Vol. 19, No. 6, August 30, 2017


A Free, Occasional, Online Summary of Items of Interest to Descendants of all Families of Graves, Greaves, Grieves, Grave, and other spelling variations Worldwide




Copyright 2017 by the Graves Family Association and Kenneth V. Graves.  All rights reserved.


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** General Comments

** Famous People Descended from Graves and Greaves Ancestors

** Reminder of Graves Family Gathering in Virginia, Oct. 25-28, 2017

** Finding the Ancestry and Connections of Capt. Thomas Graves of VA (Gen. 169), Thomas Graves of Hartford, CT (Gen. 168), etc.

** We Need More Males With Graves/Greaves Surnames to Take Big Y

** Benefits of Working With Other Surname Projects

** Something to Think About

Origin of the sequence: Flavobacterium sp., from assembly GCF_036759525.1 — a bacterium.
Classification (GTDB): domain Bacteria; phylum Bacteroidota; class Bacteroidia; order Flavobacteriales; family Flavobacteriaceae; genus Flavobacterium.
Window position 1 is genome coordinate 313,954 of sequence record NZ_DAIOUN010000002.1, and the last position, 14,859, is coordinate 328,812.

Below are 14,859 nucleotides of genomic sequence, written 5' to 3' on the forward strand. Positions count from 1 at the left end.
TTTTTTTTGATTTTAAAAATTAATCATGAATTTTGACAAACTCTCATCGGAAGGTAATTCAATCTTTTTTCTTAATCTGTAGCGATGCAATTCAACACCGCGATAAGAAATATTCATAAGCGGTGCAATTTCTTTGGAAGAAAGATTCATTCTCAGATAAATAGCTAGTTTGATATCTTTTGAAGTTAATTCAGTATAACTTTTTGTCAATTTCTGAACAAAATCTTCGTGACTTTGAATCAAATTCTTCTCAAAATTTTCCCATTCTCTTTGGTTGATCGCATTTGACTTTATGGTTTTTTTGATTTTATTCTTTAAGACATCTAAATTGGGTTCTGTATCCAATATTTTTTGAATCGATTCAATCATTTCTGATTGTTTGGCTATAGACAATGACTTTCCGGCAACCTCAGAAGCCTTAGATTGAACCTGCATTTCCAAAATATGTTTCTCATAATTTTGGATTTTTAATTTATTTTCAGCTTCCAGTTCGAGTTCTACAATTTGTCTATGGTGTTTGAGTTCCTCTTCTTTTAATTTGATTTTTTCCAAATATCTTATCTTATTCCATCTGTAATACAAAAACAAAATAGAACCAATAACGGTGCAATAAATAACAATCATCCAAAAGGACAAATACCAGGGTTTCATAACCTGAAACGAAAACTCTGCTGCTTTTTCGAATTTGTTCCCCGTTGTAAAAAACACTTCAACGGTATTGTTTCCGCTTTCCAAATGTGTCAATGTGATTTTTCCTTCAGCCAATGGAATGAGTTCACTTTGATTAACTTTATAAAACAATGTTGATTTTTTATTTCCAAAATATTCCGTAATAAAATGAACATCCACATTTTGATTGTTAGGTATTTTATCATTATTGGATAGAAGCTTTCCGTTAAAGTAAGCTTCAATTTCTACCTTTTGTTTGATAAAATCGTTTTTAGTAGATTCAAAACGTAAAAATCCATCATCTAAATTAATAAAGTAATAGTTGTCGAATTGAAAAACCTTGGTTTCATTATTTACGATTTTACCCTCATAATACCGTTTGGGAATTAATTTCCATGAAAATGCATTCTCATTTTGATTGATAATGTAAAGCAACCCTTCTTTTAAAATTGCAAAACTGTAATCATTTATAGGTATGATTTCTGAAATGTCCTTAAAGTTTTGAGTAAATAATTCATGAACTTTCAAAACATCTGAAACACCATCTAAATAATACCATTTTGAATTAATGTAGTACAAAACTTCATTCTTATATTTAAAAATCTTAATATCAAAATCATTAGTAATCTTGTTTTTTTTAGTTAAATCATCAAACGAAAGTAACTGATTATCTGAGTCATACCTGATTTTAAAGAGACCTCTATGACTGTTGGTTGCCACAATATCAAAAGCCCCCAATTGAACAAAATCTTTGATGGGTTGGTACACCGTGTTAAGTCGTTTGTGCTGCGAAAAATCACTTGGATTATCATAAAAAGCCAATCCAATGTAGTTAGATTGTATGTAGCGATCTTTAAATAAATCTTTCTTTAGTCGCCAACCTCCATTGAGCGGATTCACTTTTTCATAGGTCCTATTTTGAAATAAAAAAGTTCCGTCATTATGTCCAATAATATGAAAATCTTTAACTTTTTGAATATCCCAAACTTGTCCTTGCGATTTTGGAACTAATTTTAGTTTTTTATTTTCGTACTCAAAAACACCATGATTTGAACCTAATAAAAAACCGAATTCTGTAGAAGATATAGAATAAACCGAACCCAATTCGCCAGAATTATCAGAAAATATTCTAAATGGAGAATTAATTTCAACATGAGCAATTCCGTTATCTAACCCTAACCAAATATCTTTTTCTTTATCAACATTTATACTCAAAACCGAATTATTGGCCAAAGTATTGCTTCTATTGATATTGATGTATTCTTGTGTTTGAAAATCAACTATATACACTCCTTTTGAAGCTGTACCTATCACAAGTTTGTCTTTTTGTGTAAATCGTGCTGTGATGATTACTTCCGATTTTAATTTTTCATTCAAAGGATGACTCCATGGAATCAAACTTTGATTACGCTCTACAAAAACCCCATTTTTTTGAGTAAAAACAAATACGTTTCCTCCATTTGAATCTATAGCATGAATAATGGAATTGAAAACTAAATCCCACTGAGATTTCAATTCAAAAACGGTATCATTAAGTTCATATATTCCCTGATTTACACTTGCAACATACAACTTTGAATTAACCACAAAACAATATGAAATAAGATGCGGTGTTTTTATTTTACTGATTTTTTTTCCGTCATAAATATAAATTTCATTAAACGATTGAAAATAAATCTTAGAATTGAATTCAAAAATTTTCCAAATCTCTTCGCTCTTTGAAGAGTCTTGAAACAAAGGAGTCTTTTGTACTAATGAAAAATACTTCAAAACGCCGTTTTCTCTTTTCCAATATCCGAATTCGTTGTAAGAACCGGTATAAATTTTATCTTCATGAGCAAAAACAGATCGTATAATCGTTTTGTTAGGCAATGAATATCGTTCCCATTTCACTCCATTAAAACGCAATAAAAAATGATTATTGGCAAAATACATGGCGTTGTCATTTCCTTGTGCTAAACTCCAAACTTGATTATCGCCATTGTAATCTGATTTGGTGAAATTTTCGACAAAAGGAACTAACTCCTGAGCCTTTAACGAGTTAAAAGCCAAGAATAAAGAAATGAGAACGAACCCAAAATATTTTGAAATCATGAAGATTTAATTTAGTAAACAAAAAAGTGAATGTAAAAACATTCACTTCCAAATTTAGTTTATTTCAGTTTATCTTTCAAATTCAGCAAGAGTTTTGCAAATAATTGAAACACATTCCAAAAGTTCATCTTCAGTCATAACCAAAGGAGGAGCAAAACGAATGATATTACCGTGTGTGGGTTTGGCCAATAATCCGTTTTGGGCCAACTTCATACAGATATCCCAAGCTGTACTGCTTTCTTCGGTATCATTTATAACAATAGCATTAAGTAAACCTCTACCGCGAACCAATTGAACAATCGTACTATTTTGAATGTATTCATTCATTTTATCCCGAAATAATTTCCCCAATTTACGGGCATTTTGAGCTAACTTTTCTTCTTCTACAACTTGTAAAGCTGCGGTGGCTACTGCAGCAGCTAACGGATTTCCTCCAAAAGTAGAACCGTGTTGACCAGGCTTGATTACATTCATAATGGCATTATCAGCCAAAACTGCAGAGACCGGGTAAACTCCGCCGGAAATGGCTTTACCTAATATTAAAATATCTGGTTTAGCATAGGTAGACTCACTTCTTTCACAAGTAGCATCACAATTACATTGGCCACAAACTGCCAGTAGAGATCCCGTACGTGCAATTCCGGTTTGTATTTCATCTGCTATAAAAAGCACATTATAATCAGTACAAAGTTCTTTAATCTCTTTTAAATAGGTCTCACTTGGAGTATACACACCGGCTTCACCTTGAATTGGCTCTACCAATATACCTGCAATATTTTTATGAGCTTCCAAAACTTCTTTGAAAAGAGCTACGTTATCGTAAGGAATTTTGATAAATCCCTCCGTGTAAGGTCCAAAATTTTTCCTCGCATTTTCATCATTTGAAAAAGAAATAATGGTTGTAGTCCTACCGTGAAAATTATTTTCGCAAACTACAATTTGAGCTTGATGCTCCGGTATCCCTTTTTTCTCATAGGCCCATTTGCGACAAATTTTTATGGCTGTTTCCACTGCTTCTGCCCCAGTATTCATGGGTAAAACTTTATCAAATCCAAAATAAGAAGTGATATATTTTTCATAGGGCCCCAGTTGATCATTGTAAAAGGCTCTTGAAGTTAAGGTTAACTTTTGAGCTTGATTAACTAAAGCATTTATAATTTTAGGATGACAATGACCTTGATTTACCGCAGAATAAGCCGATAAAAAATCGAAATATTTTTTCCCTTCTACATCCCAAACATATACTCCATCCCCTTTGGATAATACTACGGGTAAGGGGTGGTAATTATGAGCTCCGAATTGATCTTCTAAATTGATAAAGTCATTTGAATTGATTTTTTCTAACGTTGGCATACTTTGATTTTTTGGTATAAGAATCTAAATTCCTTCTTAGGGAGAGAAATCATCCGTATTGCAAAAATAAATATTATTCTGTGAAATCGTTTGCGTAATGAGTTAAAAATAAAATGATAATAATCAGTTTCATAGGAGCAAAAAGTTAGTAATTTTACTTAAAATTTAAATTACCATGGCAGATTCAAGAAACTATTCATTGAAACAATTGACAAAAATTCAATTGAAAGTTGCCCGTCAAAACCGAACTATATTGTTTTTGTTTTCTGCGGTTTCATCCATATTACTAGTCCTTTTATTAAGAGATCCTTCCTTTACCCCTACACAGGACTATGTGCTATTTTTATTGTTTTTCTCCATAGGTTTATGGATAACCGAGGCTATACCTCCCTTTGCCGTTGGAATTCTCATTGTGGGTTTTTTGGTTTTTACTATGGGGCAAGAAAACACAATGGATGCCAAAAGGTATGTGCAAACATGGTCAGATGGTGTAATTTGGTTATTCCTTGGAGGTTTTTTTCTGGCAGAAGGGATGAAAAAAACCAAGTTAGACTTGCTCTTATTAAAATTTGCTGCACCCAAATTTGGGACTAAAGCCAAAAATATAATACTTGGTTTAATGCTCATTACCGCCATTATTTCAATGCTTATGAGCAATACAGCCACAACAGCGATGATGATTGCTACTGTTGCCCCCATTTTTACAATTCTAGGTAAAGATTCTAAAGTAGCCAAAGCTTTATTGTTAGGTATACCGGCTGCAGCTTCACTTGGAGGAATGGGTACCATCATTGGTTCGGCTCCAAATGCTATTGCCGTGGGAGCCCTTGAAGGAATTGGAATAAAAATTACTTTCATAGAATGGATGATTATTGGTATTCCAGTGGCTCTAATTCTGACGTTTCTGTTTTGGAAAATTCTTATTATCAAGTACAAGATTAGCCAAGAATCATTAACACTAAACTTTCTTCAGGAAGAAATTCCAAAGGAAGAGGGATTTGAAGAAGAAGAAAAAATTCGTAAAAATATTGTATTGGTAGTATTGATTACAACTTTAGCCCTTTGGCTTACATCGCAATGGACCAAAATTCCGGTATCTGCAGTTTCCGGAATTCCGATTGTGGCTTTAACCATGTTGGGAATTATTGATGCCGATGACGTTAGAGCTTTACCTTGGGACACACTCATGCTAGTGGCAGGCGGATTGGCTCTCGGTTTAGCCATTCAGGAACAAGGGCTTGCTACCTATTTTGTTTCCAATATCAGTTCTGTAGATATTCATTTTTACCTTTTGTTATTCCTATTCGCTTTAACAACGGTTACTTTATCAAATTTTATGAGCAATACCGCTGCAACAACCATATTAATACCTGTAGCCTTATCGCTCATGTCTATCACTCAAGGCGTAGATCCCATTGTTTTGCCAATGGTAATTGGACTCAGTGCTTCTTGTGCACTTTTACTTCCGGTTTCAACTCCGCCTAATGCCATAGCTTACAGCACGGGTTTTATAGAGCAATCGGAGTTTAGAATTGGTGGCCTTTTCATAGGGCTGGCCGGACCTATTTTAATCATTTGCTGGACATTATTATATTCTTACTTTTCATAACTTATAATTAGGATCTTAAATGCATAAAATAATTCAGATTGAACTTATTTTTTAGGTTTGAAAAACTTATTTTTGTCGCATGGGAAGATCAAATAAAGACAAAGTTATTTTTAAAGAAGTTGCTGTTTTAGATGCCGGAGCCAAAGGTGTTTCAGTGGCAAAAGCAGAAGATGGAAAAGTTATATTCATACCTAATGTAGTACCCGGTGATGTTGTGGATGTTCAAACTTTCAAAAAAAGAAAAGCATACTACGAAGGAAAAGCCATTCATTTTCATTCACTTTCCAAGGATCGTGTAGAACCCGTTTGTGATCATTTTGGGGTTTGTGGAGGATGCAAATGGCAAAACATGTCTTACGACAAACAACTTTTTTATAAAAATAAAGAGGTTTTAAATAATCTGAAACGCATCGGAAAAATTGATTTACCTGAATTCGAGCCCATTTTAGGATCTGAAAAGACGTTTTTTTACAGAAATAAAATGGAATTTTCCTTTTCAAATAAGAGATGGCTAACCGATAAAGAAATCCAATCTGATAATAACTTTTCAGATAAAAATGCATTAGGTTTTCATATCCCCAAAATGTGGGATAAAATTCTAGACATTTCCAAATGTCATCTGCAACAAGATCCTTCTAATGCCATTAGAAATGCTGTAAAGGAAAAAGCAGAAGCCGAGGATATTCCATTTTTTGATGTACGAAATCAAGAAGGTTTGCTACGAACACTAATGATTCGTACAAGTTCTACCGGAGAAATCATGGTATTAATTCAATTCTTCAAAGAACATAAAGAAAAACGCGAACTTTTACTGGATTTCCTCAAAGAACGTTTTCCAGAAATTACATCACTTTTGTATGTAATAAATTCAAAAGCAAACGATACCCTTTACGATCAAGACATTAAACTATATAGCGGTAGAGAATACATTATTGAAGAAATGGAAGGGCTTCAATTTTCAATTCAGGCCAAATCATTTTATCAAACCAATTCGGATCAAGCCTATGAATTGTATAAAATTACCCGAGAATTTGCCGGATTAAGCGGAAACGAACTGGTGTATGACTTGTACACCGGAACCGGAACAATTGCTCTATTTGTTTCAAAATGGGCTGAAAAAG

** The Importance of Taking Y-DNA Tests for Both STRs and SNPs

** Updates to the GFA Website

** To Submit Material to this Bulletin & Other Things






There are 3 main points I have tried to make in this issue of the Bulletin: (1) We are beginning to close in on the ancestry and origin of some of the Graves/Greaves genealogies; (2) We need people to help with Graves/Greaves research; (3) We need more Y-DNA testing, and the DNA test sale at Family Tree DNA (ending at midnight, Aug. 31, Central Time in the U.S.) is a good opportunity for furthering that objective.






There has been some recent discussion on the Graves Family Association Facebook page about famous people with Graves or Greaves ancestry.  There is a page on the Graves Family Association website for this. You can see who is included there by going to the website, hovering over History/News, and clicking on Famous Family Members.